My mom, my sister and I moved to Ovid, closer to Corning but not there, right after the school year.  This was the first time I left the farm, and really Hastings.  Except for long weekends and vacation, my dad stayed in an apartment in Corning, cheaper than commuting.  Gasoline was almost 85 cents a gallon, too much to drive back and forth every day.  Besides he worked odd hours, night shifts, there were only night shifts to work.

I did not notice really, he had never been home much anyway.  I wasn't home either, always going somewhere, so we never saw each other but on long weekends and holidays, and even then it was mostly from a distance.

Eds Note:

There are more stories here than I had initially anticipated.  There could be one, but that would be cheating the reader out of learning more about the character.  At this point I will try to know more about him.  This is long overdo.

Who is I?
The I in this story, these stories, is ultimately based on the self, to a degree.  Nothing that happened to me was ever quite this dramatic, and there were a lot of days left out, where nothing happened.  There are more days where nothing happens than those where something happens, I the self would think, but this is not necessarily true.  To the I that lived these stories there is nothing here to report, but to the I that writes the stories, and the they that will one day read them, there are hundreds of days of stories all of equal value and excitement.  It is the detail that enhances them and brings life to them.

An afternoon is as a lifetime to the reader.  The adventures of one life lead in many eyes, is as a hundred lifetimes for those that had not lived that one.  That life can be compressed into bites, vignettes of that life, or it can be expanded, into the vivid detail of that single afternoon.

The textual clues laid here are cues for the I that is the writer to expound the moments that are most significant, and wrap them in the envelope of the ordinary so that they take on their own lives, separate and free of the constraints of convention and boredom.

A breakfast may appeal to the I that is I only as some cue to some other more fascinating event, while to the reader this it self could be integral to the character I of the story itself.  A moment in time is quantitative of the value that it holds, like a snap shot, the scene is comprised not only of the subject but also of the setting, and that synergy between the two.

The scene, like seasoning, too much and it clouds the entire dish, to little and the flavor is flattened.  The scene with the heroine addict, while crafted to present a window into the character, is more, has more to say by the scene in which it is presented.  The reality is some what less dramatic, as it happened in a moment of time, an encapsulated moment within one individuals life.  Coming from the I that lived it, it was but a brief moment, two hours that seemed an eternity in the presence of the events that unfolded, but only a brief flash shortly there after.  What did happen, or could have happened, happened so rapidly that there was not time to remember it or think about it in the moment.  It would cease to exist if it were not for an uncanny capability that I appear to have when needed to remember fine details when they are called for.  Then you have to ask your self, is the memory faster, slower, more vivid, darker, or is it as it stands, bleak but revolutionary at the same time.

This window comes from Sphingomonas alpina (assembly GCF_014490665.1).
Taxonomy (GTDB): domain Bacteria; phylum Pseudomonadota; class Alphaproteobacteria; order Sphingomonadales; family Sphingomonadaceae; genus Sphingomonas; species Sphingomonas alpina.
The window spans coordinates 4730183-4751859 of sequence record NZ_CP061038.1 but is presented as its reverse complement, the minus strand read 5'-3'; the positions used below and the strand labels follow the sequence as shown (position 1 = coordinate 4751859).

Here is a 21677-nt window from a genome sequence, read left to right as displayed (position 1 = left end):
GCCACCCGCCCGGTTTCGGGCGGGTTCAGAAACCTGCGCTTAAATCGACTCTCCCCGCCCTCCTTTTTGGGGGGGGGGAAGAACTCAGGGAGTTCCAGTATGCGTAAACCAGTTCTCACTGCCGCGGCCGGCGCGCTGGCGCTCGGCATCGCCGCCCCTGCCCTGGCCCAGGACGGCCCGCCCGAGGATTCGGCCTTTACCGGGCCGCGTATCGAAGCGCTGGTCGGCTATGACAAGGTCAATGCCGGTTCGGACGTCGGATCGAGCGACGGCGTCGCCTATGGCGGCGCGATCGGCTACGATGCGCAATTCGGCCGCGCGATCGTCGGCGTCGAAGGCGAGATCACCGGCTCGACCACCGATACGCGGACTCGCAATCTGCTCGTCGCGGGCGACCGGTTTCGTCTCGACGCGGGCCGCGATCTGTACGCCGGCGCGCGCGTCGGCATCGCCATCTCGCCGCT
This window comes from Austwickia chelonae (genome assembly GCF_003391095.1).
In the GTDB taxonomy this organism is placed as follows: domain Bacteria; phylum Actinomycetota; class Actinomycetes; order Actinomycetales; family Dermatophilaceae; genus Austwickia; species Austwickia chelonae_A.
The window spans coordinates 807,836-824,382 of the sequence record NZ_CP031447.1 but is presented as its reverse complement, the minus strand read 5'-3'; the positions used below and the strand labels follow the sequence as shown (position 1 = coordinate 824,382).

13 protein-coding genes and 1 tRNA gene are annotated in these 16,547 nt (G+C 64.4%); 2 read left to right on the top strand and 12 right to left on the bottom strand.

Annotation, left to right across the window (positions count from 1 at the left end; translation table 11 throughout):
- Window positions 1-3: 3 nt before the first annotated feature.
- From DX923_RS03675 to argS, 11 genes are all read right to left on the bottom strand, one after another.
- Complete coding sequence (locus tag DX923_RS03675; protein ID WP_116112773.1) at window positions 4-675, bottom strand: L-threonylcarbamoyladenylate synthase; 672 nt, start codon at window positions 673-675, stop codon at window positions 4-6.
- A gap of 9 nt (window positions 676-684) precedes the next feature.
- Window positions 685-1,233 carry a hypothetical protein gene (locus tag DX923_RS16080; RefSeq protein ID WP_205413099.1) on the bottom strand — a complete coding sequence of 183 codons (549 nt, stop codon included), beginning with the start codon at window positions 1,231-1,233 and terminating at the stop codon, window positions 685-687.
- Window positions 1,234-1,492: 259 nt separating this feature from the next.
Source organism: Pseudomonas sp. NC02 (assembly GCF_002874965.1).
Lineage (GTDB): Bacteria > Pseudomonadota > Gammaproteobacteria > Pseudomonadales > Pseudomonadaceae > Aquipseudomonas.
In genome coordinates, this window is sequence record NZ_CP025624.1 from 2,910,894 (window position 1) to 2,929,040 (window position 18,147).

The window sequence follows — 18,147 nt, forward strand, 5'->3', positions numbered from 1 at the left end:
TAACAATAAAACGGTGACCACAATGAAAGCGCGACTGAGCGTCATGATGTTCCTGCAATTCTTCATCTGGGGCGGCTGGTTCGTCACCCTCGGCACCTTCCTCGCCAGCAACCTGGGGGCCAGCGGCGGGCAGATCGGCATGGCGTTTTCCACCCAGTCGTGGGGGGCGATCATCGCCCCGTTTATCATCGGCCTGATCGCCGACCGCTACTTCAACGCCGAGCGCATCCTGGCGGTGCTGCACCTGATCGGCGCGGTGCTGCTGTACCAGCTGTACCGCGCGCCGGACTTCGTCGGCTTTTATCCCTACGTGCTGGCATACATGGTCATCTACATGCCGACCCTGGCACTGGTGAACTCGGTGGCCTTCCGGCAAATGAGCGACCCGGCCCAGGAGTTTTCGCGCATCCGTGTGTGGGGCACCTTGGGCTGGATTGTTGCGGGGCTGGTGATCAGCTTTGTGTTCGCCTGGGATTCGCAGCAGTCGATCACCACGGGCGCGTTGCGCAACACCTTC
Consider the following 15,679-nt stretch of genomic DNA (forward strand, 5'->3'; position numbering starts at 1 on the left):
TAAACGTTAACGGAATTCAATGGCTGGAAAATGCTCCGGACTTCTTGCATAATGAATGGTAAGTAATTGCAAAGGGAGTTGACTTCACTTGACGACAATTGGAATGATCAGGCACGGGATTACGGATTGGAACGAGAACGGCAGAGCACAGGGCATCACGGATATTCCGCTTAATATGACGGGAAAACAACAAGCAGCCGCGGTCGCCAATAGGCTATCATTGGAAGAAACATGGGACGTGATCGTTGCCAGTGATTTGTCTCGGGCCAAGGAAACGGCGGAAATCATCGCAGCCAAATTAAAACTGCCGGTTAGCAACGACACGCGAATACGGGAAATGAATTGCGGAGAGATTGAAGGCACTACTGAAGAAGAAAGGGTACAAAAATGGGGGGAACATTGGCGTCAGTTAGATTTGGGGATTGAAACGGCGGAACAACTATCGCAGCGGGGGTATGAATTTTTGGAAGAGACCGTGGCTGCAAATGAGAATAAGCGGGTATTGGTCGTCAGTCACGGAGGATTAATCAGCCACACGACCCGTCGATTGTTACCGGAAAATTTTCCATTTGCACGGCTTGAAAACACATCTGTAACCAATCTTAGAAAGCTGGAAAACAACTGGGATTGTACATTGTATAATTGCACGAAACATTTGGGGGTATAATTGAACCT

The dialog that follows, both inner and outer is reflective, not precise.  I the writer do not perfectly remember all the words in their absolute perfection, or even order, but I can still recall the scene, and the mood that pervaded that particular scene.  Even as I re-read it now I realize there are issues with continuity and other such time line contradictions, but those are mechanics that can be fixed through successive edits.  

When ones life is the fuel for the story that one writes, it only stands that the stories themselves will be partial to the vision of the writer.  Here the craft of one writer to any other is most finely compared.  As I attempt to remember the details, it appears to me mostly as highlights, scenes that picked themselves out of the others, the daily grind is nearly absent due to my own perception of what is valuable and what is mundane.  These snippets themselves are then re-looked at by the I that is the editor, and with more critical eyes than once I had, they are known for what they are, peaks, and valleys, which is indicative of forks in pathways, changes, and those are stories, in of themselves if only provided sufficient space and scenery to flourish.